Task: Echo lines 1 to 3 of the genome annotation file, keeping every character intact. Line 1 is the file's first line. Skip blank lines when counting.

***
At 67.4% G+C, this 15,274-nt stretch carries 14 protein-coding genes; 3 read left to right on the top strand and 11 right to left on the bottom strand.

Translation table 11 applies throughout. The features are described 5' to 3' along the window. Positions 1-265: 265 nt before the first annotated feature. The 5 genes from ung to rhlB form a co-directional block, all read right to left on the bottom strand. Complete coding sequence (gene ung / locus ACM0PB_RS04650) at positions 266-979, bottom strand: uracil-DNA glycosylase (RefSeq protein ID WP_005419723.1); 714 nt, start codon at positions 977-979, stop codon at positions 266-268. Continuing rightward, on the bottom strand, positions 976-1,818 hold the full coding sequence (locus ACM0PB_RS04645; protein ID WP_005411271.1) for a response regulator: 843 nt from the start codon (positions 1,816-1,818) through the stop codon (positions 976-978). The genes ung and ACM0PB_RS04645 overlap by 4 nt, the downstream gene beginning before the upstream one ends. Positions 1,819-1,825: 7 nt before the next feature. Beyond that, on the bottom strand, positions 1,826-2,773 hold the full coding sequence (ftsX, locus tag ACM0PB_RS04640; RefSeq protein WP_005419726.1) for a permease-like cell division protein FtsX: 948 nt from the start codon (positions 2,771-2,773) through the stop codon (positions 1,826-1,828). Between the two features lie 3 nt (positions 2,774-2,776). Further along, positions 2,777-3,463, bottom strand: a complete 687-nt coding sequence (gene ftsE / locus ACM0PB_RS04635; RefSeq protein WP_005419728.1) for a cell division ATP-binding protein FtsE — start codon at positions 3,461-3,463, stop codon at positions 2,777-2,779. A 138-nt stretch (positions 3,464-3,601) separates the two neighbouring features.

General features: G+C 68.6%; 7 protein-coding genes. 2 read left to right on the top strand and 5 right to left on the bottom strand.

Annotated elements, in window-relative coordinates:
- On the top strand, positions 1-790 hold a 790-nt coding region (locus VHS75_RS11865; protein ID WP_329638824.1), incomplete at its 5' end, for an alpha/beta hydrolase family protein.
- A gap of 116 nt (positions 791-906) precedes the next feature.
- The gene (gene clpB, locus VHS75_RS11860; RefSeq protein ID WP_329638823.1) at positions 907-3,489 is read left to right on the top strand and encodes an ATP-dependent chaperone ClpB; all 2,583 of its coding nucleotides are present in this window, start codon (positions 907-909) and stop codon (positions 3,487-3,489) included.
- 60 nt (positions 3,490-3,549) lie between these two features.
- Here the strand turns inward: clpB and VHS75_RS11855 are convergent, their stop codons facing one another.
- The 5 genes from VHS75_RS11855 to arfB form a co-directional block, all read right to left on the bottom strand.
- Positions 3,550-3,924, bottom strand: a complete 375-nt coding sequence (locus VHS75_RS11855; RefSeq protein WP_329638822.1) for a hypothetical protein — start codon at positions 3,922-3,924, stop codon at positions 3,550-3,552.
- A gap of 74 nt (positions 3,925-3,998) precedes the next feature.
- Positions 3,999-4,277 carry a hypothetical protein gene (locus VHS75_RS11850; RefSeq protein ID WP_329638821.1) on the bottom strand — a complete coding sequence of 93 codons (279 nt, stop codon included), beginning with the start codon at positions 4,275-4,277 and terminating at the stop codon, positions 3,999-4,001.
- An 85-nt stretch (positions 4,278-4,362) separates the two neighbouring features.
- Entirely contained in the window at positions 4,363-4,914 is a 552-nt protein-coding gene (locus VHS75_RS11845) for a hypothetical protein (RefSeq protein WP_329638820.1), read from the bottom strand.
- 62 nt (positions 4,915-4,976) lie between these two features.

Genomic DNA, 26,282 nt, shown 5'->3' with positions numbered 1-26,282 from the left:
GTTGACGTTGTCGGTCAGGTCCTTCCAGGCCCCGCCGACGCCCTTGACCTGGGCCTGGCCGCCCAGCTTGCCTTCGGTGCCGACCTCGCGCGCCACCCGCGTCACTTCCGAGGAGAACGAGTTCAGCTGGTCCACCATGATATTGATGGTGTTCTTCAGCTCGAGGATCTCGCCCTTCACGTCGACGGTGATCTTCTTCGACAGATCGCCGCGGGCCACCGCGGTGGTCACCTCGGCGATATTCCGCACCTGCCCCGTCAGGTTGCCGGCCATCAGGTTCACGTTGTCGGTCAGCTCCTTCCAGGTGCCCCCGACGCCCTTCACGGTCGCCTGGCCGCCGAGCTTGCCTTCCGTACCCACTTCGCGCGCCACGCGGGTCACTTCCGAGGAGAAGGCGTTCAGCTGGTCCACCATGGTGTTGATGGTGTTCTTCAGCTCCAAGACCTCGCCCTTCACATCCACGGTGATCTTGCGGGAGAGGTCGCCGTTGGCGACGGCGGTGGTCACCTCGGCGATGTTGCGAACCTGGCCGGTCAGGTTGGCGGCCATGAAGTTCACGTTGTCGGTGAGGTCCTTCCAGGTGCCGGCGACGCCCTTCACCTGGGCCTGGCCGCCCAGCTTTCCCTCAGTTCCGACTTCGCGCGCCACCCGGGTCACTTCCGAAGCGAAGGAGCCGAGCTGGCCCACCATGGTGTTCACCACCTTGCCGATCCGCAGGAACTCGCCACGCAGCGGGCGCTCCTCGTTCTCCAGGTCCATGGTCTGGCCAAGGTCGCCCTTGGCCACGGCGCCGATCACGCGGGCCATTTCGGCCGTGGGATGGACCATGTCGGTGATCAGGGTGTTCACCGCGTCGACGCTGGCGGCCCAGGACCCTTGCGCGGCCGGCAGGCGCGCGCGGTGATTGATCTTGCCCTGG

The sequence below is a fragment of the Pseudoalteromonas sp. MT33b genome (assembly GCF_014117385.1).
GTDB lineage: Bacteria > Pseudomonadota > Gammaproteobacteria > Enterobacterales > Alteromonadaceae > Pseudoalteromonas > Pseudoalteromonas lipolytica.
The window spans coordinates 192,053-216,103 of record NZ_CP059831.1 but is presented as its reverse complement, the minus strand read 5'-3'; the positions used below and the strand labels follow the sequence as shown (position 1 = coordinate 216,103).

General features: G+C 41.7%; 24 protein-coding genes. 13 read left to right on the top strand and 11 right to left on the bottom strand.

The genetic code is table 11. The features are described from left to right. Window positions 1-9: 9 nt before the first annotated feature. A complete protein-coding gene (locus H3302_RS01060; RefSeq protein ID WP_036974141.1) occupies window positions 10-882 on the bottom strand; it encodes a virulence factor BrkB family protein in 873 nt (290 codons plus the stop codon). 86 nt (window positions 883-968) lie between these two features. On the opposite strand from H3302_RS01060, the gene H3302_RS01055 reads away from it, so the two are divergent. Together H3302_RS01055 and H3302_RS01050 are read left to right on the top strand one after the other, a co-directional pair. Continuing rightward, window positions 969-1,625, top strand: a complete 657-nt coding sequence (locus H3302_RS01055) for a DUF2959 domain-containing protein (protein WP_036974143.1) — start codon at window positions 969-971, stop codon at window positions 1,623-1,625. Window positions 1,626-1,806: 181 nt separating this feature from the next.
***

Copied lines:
At 67.4% G+C, this 15,274-nt stretch carries 14 protein-coding genes; 3 read left to right on the top strand and 11 right to left on the bottom strand.

Translation table 11 applies throughout. The features are described 5' to 3' along the window. Positions 1-265: 265 nt before the first annotated feature. The 5 genes from ung to rhlB form a co-directional block, all read right to left on the bottom strand. Complete coding sequence (gene ung / locus ACM0PB_RS04650) at positions 266-979, bottom strand: uracil-DNA glycosylase (RefSeq protein ID WP_005419723.1); 714 nt, start codon at positions 977-979, stop codon at positions 266-268. Continuing rightward, on the bottom strand, positions 976-1,818 hold the full coding sequence (locus ACM0PB_RS04645; protein ID WP_005411271.1) for a response regulator: 843 nt from the start codon (positions 1,816-1,818) through the stop codon (positions 976-978). The genes ung and ACM0PB_RS04645 overlap by 4 nt, the downstream gene beginning before the upstream one ends. Positions 1,819-1,825: 7 nt before the next feature. Beyond that, on the bottom strand, positions 1,826-2,773 hold the full coding sequence (ftsX, locus tag ACM0PB_RS04640; RefSeq protein WP_005419726.1) for a permease-like cell division protein FtsX: 948 nt from the start codon (positions 2,771-2,773) through the stop codon (positions 1,826-1,828). Between the two features lie 3 nt (positions 2,774-2,776). Further along, positions 2,777-3,463, bottom strand: a complete 687-nt coding sequence (gene ftsE / locus ACM0PB_RS04635; RefSeq protein WP_005419728.1) for a cell division ATP-binding protein FtsE — start codon at positions 3,461-3,463, stop codon at positions 2,777-2,779. A 138-nt stretch (positions 3,464-3,601) separates the two neighbouring features.

General features: G+C 68.6%; 7 protein-coding genes. 2 read left to right on the top strand and 5 right to left on the bottom strand.